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Re: [APD] CO2 methods

It's not rocketry, all you want it to do is keep a stabile
low pressure output someowhere around 10-40 psi.

You can buy expensive flow gauage regulators but you aren't
concerned in measured the flow you just want a stabile low
side pressure.

I think the only diff you'll find is the kind of gauge they
put on the on thelow-pressure side of the regulator. 
You're going to use a needle (metering) valve anyway and so
it shouldn't matter what kind of gauge is on the regulator.
Even if it read PSI, it would be hard to tell you what to
set it at.  Just start out low and go back and forth
between the regulator and the needle valve (metering valve)
until you get the bubble rate you want to try, then check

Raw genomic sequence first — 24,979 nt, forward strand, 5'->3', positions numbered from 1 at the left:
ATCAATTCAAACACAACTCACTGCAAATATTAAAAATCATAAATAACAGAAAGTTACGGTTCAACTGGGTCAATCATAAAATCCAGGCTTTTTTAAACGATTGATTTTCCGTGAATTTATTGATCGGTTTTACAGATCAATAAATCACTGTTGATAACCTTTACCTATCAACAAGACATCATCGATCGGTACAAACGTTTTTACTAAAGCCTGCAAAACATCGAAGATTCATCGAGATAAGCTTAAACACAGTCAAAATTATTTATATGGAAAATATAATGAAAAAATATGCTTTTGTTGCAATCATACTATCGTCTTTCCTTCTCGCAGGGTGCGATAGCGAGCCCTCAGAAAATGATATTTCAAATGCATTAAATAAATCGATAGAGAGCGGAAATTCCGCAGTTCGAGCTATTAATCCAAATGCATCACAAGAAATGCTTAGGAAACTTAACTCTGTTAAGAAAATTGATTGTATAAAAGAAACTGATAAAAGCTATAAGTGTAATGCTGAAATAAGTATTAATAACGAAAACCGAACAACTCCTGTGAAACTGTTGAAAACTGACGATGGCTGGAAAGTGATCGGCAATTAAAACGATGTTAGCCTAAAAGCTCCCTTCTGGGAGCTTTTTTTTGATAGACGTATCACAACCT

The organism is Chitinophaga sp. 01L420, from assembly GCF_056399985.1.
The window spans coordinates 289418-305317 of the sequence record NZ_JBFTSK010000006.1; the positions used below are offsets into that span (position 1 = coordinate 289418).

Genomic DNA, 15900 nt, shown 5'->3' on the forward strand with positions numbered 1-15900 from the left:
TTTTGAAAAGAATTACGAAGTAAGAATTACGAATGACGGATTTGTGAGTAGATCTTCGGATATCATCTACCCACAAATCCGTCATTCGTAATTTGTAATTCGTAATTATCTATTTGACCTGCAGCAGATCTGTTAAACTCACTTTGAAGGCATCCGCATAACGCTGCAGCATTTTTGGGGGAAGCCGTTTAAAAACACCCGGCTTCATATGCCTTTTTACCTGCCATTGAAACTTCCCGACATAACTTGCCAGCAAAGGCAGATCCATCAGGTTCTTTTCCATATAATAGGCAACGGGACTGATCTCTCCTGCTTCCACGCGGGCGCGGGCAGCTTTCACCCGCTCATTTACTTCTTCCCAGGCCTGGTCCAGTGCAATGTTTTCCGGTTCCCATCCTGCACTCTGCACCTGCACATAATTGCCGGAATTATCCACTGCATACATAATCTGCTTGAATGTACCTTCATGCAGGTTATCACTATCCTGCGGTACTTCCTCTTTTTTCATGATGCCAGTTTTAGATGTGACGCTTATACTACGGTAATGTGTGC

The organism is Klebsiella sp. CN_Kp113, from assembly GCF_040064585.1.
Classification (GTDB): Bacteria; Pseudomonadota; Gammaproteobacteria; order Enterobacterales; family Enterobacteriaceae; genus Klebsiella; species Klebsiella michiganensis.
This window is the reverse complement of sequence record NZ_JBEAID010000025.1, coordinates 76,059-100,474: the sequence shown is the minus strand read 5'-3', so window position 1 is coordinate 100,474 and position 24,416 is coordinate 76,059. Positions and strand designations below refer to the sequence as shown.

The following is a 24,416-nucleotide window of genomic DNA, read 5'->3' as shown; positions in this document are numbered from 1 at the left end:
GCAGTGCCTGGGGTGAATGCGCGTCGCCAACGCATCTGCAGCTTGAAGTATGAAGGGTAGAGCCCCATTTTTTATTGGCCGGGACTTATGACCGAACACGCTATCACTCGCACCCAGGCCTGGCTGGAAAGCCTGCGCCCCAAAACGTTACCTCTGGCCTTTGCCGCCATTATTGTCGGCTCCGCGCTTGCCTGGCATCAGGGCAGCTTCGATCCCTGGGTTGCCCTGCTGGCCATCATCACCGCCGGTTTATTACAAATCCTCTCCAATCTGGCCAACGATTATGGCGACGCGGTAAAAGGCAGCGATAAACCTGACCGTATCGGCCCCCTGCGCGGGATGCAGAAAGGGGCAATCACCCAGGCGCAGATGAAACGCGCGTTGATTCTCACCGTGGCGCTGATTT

CO2 level in the tank in a few hours and adjust the rate
accordingly.  Keep an eye on the overall CO2 level until
you get things stabilized.

--- Rick Beatty <rjb1211 at comcast_net> wrote:
> Thank you, Scott.
> You had stated in a reply to a message back in 2001 your
> experience with
> different methods and equipment and after reading it have
> had many of my
> questions answered.  I think I will try using the intake
> of the canister and
> if I don't get acceptable results I will make the
> external unit.
> Part of that old post discussed regulators.  You
> indicated that you were
> using a couple of Harbor Freight regulators successfully.
>  Is this the same
> U.S. General unit (flowgauge regulator) that I asked
> about in another
> message?  The reply I got from Douglas has me wondering
> if it should be used
> in this application.  If you put a needle valve
> downstream of the regulator
> won't you have a problem?

S. Hieber

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